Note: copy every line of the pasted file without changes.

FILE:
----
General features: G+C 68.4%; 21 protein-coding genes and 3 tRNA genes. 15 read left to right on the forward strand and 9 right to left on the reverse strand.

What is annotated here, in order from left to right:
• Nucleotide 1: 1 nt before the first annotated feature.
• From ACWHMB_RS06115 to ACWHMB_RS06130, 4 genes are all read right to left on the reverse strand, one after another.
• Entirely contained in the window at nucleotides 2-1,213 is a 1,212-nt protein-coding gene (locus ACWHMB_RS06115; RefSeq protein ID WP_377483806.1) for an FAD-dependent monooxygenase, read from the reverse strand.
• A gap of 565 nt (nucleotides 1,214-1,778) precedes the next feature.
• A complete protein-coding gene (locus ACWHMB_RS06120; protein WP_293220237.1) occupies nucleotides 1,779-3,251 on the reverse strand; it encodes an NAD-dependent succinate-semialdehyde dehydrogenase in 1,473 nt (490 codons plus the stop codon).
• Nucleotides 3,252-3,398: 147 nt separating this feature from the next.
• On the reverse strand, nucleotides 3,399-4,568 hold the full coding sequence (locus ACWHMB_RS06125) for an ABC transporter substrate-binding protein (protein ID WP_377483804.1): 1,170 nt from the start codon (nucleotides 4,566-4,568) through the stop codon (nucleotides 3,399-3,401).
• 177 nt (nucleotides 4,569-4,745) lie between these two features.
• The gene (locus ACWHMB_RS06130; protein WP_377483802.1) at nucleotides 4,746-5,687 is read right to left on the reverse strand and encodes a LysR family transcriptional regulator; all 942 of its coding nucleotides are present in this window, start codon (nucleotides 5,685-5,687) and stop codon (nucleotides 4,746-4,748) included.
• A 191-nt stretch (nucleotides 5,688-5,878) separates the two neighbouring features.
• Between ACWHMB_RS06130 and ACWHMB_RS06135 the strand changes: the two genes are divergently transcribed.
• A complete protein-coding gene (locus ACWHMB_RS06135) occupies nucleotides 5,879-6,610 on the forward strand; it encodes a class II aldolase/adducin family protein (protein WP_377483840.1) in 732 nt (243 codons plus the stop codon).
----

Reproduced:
General features: G+C 68.4%; 21 protein-coding genes and 3 tRNA genes. 15 read left to right on the forward strand and 9 right to left on the reverse strand.

What is annotated here, in order from left to right:
• Nucleotide 1: 1 nt before the first annotated feature.
• From ACWHMB_RS06115 to ACWHMB_RS06130, 4 genes are all read right to left on the reverse strand, one after another.
• Entirely contained in the window at nucleotides 2-1,213 is a 1,212-nt protein-coding gene (locus ACWHMB_RS06115; RefSeq protein ID WP_377483806.1) for an FAD-dependent monooxygenase, read from the reverse strand.
• A gap of 565 nt (nucleotides 1,214-1,778) precedes the next feature.
• A complete protein-coding gene (locus ACWHMB_RS06120; protein WP_293220237.1) occupies nucleotides 1,779-3,251 on the reverse strand; it encodes an NAD-dependent succinate-semialdehyde dehydrogenase in 1,473 nt (490 codons plus the stop codon).
• Nucleotides 3,252-3,398: 147 nt separating this feature from the next.
• On the reverse strand, nucleotides 3,399-4,568 hold the full coding sequence (locus ACWHMB_RS06125) for an ABC transporter substrate-binding protein (protein ID WP_377483804.1): 1,170 nt from the start codon (nucleotides 4,566-4,568) through the stop codon (nucleotides 3,399-3,401).
• 177 nt (nucleotides 4,569-4,745) lie between these two features.
• The gene (locus ACWHMB_RS06130; protein WP_377483802.1) at nucleotides 4,746-5,687 is read right to left on the reverse strand and encodes a LysR family transcriptional regulator; all 942 of its coding nucleotides are present in this window, start codon (nucleotides 5,685-5,687) and stop codon (nucleotides 4,746-4,748) included.
• A 191-nt stretch (nucleotides 5,688-5,878) separates the two neighbouring features.
• Between ACWHMB_RS06130 and ACWHMB_RS06135 the strand changes: the two genes are divergently transcribed.
• A complete protein-coding gene (locus ACWHMB_RS06135) occupies nucleotides 5,879-6,610 on the forward strand; it encodes a class II aldolase/adducin family protein (protein WP_377483840.1) in 732 nt (243 codons plus the stop codon).